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on Mar 31, 2009 in Camera Tech

f2 or f2.8, that is the question

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Ever since the 200f2VR video was posted, I’ve been receiving a steady stream of emails with one basic question. It has to do with money (wish it wasn’t so but that is the nature of photography). Do I (as in me, Moose) see a difference between sharpness (both lens & DOF) between the 200f2 at f2 and 70-200VR at 200mm at f2.8? I do which why I shoot the 200f2 (and hence the money). The 200f2 is a wickedly sharp lens and with an inherent contrast that just makes it one of the finest lenses in my bag. I think though the better question is, will you see the difference? Should you spend the money for that stop?

Yes, I’ve heard and read all that has been posted on the web about DOF and while the formulas might be dead on, the photographic examples proving a person point accurate, doesn’t change what I see and use in my photography. There are four factors effecting DOF; focal length, aperture in use, camera to subject distance and, subject to background distance. In the photo here, I was eight feet away and shot at f2.8 with the 200f2. If you check out this image up close, you might see what I’m trying to communicate.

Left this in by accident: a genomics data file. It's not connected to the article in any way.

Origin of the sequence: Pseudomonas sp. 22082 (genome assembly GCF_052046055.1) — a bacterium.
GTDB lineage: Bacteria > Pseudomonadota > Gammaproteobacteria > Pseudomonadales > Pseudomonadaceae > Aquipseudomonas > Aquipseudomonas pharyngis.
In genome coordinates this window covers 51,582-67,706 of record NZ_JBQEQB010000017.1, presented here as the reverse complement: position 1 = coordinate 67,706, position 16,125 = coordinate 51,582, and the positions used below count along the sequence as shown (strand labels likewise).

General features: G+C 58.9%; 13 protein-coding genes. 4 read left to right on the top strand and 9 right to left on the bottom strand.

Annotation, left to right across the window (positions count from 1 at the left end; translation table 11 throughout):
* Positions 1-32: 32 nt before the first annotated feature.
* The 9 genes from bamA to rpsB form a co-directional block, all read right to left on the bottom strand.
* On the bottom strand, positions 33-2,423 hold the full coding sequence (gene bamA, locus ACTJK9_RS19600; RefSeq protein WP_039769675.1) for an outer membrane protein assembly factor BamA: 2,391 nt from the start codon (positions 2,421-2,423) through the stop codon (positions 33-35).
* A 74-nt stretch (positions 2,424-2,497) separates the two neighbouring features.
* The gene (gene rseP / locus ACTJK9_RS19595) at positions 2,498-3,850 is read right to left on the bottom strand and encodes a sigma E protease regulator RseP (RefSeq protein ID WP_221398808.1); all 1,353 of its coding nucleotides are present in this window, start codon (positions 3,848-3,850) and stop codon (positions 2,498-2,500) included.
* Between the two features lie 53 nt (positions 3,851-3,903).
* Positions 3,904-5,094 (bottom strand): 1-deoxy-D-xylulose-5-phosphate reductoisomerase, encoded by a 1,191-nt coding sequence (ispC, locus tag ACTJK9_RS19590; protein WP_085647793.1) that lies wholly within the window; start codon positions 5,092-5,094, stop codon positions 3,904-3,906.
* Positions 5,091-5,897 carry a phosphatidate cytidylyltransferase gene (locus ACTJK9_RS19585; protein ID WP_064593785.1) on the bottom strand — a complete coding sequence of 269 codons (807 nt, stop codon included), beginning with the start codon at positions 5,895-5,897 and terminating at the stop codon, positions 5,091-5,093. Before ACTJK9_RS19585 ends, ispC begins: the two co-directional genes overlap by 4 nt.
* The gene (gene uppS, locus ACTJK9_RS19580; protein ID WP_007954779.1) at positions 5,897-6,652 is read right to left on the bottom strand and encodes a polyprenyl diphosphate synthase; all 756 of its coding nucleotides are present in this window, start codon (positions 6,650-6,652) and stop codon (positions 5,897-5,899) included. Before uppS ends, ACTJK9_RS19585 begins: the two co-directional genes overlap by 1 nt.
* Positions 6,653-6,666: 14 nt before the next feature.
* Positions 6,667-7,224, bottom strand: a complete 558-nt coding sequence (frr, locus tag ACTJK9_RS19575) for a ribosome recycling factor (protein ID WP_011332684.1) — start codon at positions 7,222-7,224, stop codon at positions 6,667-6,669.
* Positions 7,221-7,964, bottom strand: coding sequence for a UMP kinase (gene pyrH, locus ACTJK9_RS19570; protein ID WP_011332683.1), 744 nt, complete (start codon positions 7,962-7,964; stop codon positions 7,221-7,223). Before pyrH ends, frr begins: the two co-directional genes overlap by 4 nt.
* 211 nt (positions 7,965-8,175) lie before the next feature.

The focus point was the front of the iris, the eyeball. Zoom in and look closely at the eye, then the eyelashes and then the eyebrow and bridge of the nose. Notice how quickly the DOF falls off and elements of the face are out of focus. Then go to the slider at the bottom and zoom out really fast back to full frame. What snaps off the monitor? What tack sharp element smacks you in the face? Now some are asking, “Can’t the 70-200VR deliver the samething?” In my world of photography, no, which is not to say it will or won’t in yours.

We all look for and see something different. Thank goodness! A world with all the same image would be really, really boring. These very, very, very small but real nuances that are so important to my style of communication. I’m trying to share that with you so if that’s where you want to take your photography, you don’t have to reinvent the wheel. I hope this helps with this really good question.